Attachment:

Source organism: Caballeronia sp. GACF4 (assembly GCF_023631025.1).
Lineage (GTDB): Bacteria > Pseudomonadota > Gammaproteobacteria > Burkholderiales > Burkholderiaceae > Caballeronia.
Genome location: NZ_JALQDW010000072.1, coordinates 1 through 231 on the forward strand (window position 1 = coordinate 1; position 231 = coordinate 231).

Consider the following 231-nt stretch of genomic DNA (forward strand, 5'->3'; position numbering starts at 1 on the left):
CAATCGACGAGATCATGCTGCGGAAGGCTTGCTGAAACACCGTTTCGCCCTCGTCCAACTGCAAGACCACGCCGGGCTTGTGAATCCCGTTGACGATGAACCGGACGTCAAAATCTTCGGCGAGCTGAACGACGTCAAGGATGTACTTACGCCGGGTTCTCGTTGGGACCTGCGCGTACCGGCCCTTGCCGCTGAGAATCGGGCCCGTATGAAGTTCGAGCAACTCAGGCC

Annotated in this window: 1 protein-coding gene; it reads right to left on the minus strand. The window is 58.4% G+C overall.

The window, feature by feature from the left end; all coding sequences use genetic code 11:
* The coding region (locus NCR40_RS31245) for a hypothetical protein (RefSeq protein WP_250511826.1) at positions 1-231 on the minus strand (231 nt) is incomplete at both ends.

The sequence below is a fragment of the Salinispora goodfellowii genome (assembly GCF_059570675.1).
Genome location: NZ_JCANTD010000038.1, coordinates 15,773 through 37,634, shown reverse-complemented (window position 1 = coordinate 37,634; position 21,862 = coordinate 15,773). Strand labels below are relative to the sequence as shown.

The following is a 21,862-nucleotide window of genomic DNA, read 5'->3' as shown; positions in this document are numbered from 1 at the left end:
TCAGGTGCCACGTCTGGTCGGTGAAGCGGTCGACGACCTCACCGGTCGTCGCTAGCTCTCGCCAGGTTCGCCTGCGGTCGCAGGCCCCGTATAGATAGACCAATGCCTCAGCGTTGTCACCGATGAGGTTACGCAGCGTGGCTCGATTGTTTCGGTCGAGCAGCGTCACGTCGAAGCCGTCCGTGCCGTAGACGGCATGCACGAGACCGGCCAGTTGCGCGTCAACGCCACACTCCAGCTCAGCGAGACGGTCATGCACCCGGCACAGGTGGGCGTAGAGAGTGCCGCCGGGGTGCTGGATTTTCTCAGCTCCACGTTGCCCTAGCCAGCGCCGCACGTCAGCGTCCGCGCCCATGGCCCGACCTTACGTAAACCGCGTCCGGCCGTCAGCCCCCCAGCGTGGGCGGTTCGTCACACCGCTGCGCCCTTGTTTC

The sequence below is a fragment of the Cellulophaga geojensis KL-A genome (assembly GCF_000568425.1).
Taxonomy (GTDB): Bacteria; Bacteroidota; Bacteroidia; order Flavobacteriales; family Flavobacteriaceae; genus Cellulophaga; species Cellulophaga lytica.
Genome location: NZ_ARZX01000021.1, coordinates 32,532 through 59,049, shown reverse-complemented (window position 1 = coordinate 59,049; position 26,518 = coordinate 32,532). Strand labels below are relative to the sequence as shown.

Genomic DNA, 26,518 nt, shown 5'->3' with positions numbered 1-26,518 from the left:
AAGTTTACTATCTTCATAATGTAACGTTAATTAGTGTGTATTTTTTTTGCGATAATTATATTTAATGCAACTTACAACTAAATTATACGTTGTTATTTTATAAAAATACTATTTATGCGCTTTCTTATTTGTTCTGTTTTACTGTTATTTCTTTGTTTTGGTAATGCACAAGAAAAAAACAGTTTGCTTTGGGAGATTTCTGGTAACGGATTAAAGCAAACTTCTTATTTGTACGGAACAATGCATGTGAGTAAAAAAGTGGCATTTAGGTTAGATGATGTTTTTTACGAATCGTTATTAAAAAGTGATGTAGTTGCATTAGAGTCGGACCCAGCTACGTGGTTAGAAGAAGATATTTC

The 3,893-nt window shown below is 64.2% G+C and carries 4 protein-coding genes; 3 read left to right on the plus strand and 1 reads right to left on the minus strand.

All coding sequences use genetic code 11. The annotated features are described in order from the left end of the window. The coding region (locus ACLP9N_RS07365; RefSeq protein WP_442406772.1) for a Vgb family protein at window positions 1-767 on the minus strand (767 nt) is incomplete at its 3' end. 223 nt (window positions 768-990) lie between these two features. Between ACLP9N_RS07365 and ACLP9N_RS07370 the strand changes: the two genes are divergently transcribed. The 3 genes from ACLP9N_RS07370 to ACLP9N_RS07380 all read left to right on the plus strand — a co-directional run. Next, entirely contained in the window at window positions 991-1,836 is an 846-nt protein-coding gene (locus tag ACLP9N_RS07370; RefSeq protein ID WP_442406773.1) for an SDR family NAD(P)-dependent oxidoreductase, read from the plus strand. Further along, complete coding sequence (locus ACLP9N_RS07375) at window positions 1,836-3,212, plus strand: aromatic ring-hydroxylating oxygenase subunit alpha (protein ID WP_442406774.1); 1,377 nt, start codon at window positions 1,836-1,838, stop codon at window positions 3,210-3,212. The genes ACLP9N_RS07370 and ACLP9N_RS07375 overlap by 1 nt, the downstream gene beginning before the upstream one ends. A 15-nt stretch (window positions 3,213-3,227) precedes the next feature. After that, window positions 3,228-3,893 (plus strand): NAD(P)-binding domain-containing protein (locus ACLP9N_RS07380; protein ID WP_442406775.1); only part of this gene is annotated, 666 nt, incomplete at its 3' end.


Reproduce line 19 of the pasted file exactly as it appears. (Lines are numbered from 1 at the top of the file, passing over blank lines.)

All coding sequences use genetic code 11. The annotated features are described in order from the left end of the window. The coding region (locus ACLP9N_RS07365; RefSeq protein WP_442406772.1) for a Vgb family protein at window positions 1-767 on the minus strand (767 nt) is incomplete at its 3' end. 223 nt (window positions 768-990) lie between these two features. Between ACLP9N_RS07365 and ACLP9N_RS07370 the strand changes: the two genes are divergently transcribed. The 3 genes from ACLP9N_RS07370 to ACLP9N_RS07380 all read left to right on the plus strand — a co-directional run. Next, entirely contained in the window at window positions 991-1,836 is an 846-nt protein-coding gene (locus tag ACLP9N_RS07370; RefSeq protein ID WP_442406773.1) for an SDR family NAD(P)-dependent oxidoreductase, read from the plus strand. Further along, complete coding sequence (locus ACLP9N_RS07375) at window positions 1,836-3,212, plus strand: aromatic ring-hydroxylating oxygenase subunit alpha (protein ID WP_442406774.1); 1,377 nt, start codon at window positions 1,836-1,838, stop codon at window positions 3,210-3,212. The genes ACLP9N_RS07370 and ACLP9N_RS07375 overlap by 1 nt, the downstream gene beginning before the upstream one ends. A 15-nt stretch (window positions 3,213-3,227) precedes the next feature. After that, window positions 3,228-3,893 (plus strand): NAD(P)-binding domain-containing protein (locus ACLP9N_RS07380; protein ID WP_442406775.1); only part of this gene is annotated, 666 nt, incomplete at its 3' end.